BATON ROUGE, La. — Louisiana residents like the idea of multistate education standards for public schools — just not when they're called Common Core.
Those are the findings of a poll released Tuesday from LSU's Public Policy Research Lab that showed when the name Common Core is used to describe those standards, 39 percent of people supported them.
But more than two-thirds of those surveyed, 67 percent, supported using "standards for reading and math that are the same across the states" when the Common Core label was dropped.
"The political controversies that have arisen in the last couple of years appear to have tainted the Common Core's brand," Michael Henderson, research director of the polling lab, said in a statement.
The Common Core standards are benchmarks of what students should learn at each grade level in English and math. They've been adopted by more than 40 states as a way to better prepare students for college and careers. Opponents say the standards are developmentally inappropriate and part of federal efforts to nationalize education.
Republican leaders nationally have become the most vocal opponents of Common Core. In Louisiana, GOP Gov. Bobby Jindal, who once supported the standards, has become increasingly outspoken in his criticism of Common Core. He's sued the federal government over the standards and is asking state lawmakers to yank them from the state's public schools.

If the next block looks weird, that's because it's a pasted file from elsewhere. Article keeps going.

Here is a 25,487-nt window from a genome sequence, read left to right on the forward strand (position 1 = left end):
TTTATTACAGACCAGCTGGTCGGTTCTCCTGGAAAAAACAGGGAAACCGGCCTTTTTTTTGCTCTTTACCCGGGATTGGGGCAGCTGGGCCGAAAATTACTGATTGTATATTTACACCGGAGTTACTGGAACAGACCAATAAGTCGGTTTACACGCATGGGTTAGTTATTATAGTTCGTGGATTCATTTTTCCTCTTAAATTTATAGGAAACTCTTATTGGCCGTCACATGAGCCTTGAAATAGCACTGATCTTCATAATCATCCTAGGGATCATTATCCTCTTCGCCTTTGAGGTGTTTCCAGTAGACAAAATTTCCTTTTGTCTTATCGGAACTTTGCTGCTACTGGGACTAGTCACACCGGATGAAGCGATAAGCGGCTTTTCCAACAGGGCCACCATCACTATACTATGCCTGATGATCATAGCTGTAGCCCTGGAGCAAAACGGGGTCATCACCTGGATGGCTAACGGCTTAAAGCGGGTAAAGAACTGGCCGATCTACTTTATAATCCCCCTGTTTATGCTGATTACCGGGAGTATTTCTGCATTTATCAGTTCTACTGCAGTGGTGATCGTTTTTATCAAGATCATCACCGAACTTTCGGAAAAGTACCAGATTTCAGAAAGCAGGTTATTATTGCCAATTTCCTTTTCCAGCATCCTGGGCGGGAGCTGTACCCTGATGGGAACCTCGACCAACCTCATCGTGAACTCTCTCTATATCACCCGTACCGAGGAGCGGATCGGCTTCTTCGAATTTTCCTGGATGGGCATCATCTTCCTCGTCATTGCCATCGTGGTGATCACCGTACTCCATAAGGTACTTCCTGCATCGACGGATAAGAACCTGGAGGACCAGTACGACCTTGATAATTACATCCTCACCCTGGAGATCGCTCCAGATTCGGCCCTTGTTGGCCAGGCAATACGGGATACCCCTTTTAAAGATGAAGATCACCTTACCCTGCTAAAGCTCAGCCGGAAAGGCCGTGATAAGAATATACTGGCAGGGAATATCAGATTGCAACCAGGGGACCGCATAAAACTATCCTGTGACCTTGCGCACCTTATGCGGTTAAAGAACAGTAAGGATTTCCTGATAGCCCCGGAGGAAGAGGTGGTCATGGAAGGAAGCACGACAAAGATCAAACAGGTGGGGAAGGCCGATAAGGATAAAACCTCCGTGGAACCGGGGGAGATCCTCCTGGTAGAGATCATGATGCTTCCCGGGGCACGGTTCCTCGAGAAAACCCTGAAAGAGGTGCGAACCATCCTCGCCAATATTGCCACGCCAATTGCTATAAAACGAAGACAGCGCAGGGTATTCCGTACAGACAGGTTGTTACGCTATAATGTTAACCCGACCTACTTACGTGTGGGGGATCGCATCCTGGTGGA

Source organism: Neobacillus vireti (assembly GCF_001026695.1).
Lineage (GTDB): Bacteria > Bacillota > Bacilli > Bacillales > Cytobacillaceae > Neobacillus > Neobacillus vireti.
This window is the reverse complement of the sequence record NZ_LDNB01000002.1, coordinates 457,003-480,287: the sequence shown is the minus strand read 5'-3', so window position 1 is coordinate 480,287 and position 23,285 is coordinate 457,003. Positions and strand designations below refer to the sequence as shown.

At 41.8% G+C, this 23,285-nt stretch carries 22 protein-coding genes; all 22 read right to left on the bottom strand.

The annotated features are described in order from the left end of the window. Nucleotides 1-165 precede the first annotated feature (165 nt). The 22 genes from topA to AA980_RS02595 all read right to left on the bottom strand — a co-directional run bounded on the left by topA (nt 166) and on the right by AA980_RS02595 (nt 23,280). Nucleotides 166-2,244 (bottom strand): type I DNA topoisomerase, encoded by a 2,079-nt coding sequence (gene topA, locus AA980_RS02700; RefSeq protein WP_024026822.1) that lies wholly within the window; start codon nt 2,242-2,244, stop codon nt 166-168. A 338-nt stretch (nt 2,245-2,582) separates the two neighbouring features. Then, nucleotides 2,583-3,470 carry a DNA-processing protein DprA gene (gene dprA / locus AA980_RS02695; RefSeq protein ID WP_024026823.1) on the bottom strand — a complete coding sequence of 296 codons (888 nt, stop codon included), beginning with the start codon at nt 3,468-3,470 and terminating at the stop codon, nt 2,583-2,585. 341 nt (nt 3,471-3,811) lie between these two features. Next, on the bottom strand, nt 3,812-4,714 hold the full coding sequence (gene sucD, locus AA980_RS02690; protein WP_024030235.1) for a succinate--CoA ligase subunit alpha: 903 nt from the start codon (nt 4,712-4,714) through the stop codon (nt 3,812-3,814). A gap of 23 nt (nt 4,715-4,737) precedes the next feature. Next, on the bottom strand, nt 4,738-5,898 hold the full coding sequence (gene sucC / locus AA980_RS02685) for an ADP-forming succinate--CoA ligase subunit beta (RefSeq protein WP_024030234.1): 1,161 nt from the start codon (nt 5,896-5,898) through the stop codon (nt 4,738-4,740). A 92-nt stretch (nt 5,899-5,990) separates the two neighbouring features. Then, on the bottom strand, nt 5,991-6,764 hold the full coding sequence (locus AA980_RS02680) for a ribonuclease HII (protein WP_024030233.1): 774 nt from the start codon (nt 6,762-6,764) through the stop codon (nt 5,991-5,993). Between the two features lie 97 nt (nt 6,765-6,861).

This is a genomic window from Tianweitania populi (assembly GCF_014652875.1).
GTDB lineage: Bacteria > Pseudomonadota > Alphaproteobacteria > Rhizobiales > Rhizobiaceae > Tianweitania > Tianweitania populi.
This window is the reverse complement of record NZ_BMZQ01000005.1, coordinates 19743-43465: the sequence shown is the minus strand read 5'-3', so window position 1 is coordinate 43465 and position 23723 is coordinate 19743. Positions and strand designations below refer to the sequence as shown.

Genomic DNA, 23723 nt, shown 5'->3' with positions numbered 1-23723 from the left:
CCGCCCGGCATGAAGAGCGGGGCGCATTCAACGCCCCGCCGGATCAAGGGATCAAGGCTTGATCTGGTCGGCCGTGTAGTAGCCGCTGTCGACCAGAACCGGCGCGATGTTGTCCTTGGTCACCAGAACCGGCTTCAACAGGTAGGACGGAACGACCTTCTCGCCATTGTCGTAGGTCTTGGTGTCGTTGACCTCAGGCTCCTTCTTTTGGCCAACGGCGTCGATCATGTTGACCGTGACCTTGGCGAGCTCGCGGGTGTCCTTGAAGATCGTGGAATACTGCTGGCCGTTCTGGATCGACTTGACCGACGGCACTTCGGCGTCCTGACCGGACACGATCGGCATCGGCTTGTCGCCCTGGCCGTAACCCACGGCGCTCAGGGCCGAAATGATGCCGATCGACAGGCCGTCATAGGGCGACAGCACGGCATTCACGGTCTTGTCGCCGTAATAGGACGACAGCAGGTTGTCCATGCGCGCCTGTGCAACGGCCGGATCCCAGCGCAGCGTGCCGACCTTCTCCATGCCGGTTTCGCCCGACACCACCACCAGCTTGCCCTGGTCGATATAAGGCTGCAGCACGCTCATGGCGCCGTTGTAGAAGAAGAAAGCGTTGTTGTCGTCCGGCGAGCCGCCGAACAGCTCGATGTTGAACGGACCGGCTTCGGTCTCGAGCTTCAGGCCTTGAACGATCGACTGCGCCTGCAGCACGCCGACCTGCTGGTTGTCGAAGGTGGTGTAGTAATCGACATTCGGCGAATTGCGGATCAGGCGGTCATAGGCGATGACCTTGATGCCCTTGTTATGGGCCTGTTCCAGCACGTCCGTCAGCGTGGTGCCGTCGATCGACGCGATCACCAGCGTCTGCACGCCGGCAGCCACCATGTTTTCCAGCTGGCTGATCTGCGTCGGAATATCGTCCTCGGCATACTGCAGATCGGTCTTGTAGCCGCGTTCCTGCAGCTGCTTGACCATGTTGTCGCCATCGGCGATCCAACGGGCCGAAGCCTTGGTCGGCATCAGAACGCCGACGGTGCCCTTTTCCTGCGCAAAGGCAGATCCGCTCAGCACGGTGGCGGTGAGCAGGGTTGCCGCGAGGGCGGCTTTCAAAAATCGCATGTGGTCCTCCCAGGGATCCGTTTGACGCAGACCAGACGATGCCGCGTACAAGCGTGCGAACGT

The LSU poll results tracked that criticism, showing GOP respondents had the strongest reaction to the Common Core label.
Seventy-one percent of Republicans surveyed supported common, multistate standards, but 62 percent said they oppose Common Core. A majority of Democrats, 57 percent, back the standards even when told they are Common Core, down from 72 percent who said they supported Common Core by name.
"People like the idea behind the program but the phrase has become politically toxic — dropping support and polarizing the parties," Henderson said.
A Vanderbilt University poll in November found similar but less stark results in Tennessee. When asked how they felt about Common Core, 38 percent of respondents were supportive, while 46 percent were opposed. When asked about generic standards, 43 percent favored them, while 34 percent were opposed.
The LSU poll found confusion about what Common Core entails, when respondents were asked to say whether certain statements about the education standards are true or false.
Pollsters surveyed 980 adults by phone from Jan. 12 to Feb. 13, including both landlines and cellphones, as part of an annual survey that LSU does to track Louisiana residents' attitudes on a wide array of topics. The overall survey's margin of error was plus or minus 3.1 percentage points.
AP reporter Erik Schelzig contributed to this report from Nashville, Tenn.